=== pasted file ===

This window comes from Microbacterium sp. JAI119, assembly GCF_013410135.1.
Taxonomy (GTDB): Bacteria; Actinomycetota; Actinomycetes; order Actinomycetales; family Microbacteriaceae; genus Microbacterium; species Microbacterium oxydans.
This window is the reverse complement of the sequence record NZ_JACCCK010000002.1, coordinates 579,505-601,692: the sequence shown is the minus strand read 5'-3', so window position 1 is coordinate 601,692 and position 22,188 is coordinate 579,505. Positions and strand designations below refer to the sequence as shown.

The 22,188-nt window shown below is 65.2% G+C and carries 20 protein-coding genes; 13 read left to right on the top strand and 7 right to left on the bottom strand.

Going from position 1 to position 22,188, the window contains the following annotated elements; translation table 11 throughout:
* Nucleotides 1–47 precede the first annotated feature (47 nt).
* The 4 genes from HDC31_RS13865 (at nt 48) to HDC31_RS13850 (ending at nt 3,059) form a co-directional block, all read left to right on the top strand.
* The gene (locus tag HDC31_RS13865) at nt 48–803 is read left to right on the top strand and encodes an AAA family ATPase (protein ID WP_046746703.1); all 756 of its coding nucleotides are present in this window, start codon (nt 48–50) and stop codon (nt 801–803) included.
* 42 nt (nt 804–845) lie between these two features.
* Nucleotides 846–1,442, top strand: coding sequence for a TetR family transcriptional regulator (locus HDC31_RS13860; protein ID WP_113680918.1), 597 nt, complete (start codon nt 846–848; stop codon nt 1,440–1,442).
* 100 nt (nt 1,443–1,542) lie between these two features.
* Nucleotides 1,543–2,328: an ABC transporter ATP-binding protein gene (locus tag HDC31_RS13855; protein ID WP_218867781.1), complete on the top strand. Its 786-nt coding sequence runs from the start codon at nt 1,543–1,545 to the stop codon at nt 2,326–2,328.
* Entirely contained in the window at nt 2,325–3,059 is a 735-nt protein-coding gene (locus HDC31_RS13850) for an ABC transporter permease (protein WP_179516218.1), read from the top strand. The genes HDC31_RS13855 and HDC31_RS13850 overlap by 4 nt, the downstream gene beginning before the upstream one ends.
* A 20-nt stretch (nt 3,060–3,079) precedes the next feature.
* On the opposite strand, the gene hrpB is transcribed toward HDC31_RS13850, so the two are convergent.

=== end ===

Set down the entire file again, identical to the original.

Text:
This window comes from Microbacterium sp. JAI119, assembly GCF_013410135.1.
Taxonomy (GTDB): Bacteria; Actinomycetota; Actinomycetes; order Actinomycetales; family Microbacteriaceae; genus Microbacterium; species Microbacterium oxydans.
This window is the reverse complement of the sequence record NZ_JACCCK010000002.1, coordinates 579,505-601,692: the sequence shown is the minus strand read 5'-3', so window position 1 is coordinate 601,692 and position 22,188 is coordinate 579,505. Positions and strand designations below refer to the sequence as shown.

The 22,188-nt window shown below is 65.2% G+C and carries 20 protein-coding genes; 13 read left to right on the top strand and 7 right to left on the bottom strand.

Going from position 1 to position 22,188, the window contains the following annotated elements; translation table 11 throughout:
* Nucleotides 1–47 precede the first annotated feature (47 nt).
* The 4 genes from HDC31_RS13865 (at nt 48) to HDC31_RS13850 (ending at nt 3,059) form a co-directional block, all read left to right on the top strand.
* The gene (locus tag HDC31_RS13865) at nt 48–803 is read left to right on the top strand and encodes an AAA family ATPase (protein ID WP_046746703.1); all 756 of its coding nucleotides are present in this window, start codon (nt 48–50) and stop codon (nt 801–803) included.
* 42 nt (nt 804–845) lie between these two features.
* Nucleotides 846–1,442, top strand: coding sequence for a TetR family transcriptional regulator (locus HDC31_RS13860; protein ID WP_113680918.1), 597 nt, complete (start codon nt 846–848; stop codon nt 1,440–1,442).
* 100 nt (nt 1,443–1,542) lie between these two features.
* Nucleotides 1,543–2,328: an ABC transporter ATP-binding protein gene (locus tag HDC31_RS13855; protein ID WP_218867781.1), complete on the top strand. Its 786-nt coding sequence runs from the start codon at nt 1,543–1,545 to the stop codon at nt 2,326–2,328.
* Entirely contained in the window at nt 2,325–3,059 is a 735-nt protein-coding gene (locus HDC31_RS13850) for an ABC transporter permease (protein WP_179516218.1), read from the top strand. The genes HDC31_RS13855 and HDC31_RS13850 overlap by 4 nt, the downstream gene beginning before the upstream one ends.
* A 20-nt stretch (nt 3,060–3,079) precedes the next feature.
* On the opposite strand, the gene hrpB is transcribed toward HDC31_RS13850, so the two are convergent.